Julie Gavras' first fictional movie, BLAME IT ON FIDEL (LA FAUTE À FIDEL), has found a distributor. When I first saw this gem at the 2007 Rendez-Vous with French Cinema, it provided a memorable time in the theater. The feature is an adaptation of an Italian novel by Domitilla Calamai, although Gavras (who wrote the screenplay with Arnaud Cathrine) has moved the action from 1968 Italy to 1970 France without losing much. Instead, it infuses the film with the director's own memories which in turn add a new layer of enjoyment for the audience.
BLAME IT ON FIDEL centers on nine-year old Anna (the remarkable Nina Kerval-Bey), whose parents, Frnech journalist mother Marie (Julie Depardieu) and Spanish-born lawyer father Fernando (Stefano Accorsi), enjoy a comfortably bourgeois existence. The arrival of Fernando's sister from Spain after the disappearance and presumed death of her anti-Franco husband suddenly rekindles the political in the souls of both Marie and Fernando. They travel to Chile and return fired up with renewed revolutionary passions.
Soon, the family has moved from its large home with a garden and Cuban housekeeper (who espouses the titular philosophy and teaches Anna that Communists are not to be trusted) and has settled in a cramped apartment where Anna must share a room with her younger brother François (Benjamin Feuillet). While her brother accepts the changes in their lives with equanimity, Anna resists at every turn, especially when her mother's parents wonder aloud if their daughter and her husband have become Communists.
Strong-willed, Anna does get her parents to capitulate to some of her demands, including remaining at a parochial school, although her father insists that she no longer attend religious instruction -- even though it is one of Anna's favorite classes, partly because she enjoys the Creation story.
Additionally, the youngster is upset by the succession of housekeeper/nannies. In a recurring and amusing touch, Anna asks each one to recount her native country's "creation" myth. The young girl is further annoyed by her parents' frequent absences and their penchant for hosting gatherings of Chilean refugees. Gavras makes this point subtly and with humor as in a scene wherein two of these men try to convince Anna that her capitalist beliefs are wrong and she absolutely refuses to budge.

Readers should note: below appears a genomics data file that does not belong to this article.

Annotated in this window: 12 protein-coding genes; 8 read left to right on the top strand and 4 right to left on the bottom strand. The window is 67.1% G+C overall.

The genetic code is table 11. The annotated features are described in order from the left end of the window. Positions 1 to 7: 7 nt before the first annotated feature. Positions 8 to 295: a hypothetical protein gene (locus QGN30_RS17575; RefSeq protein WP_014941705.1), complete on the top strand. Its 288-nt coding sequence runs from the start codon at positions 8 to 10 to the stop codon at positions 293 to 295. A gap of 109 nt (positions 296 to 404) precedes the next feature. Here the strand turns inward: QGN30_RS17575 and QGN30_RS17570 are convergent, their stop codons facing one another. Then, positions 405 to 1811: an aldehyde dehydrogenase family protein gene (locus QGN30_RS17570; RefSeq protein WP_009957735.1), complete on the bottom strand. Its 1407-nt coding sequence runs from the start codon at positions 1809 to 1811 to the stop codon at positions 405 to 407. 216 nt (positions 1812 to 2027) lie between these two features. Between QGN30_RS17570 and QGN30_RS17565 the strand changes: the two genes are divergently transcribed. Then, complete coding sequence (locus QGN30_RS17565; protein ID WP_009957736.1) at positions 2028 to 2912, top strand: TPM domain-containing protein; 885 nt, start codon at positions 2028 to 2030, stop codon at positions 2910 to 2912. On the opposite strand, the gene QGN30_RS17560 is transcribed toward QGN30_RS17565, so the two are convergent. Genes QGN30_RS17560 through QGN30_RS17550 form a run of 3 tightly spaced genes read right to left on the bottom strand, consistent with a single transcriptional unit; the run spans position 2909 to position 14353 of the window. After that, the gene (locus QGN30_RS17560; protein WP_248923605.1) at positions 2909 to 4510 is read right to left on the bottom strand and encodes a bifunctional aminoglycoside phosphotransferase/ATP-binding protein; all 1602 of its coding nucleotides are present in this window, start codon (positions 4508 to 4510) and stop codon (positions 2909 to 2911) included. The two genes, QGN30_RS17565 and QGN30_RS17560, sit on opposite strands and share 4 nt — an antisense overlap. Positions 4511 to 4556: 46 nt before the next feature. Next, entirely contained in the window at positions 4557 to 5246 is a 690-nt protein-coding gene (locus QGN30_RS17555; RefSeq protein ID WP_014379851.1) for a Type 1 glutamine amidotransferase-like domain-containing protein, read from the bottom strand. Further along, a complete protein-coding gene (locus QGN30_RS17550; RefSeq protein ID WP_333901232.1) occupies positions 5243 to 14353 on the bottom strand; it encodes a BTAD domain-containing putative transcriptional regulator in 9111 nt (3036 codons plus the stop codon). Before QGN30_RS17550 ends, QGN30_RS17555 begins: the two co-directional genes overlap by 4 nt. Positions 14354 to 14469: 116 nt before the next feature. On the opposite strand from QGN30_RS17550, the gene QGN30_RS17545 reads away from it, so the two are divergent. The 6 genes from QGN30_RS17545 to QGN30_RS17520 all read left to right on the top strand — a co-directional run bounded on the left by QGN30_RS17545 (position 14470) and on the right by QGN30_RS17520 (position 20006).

The film beautifully captures the interplay between self-involved parents who expect their children to embrace their beliefs. It is somehow sad that neither of Anna's parents can see that their daughter is indeed a "free-thinker" with definite opinions of her own. Since Anna's beliefs don't always dovetail with theirs, her folks miss this key points. One particularly troubling sequence demonstrates this: Marie and Fernando take both of their children to a protest march and Anna's steadfast and quizzical reactions to the events unfolding around her are heartbreaking. After the police deploy tear gas, Anna remains fixed in place while everyone else runs away -- until her father returns and spirits her to safety where they engage in a political discussion that ends with her father clearly failing to understand her perspective.
Accorsi and Depardieu are terrific as the committed, if clueless, parents who often put their beliefs and their work before their children. Young Benjamin Feuillet is fine as the accommodating François, but the film rests solely on the shoulders of Nina Kerval-Bey and this young actress delivers a masterful performance in her first on screen role.
Perhaps Gavras comes easily to this material: her father is the esteemed filmmaker Constantine Costa-Gavras who has made his share of politically-themed movies (Z and MISSING, to name but two). Whatever the case, she has written and directed a sterling movie that examines how children can absorb or reject the values of their parents. My only caveat about the movie is the title, BLAME IT ON FIDEL, which is the literal translation of Calamai's novel. Otherwise, this is a well-crafted movie worth seeking out.
Rating: B+ Running time: 99 mins.
Nina Kervel-Bey as Anna de la Mesa in Blame it on Fidel / La faute à Fidel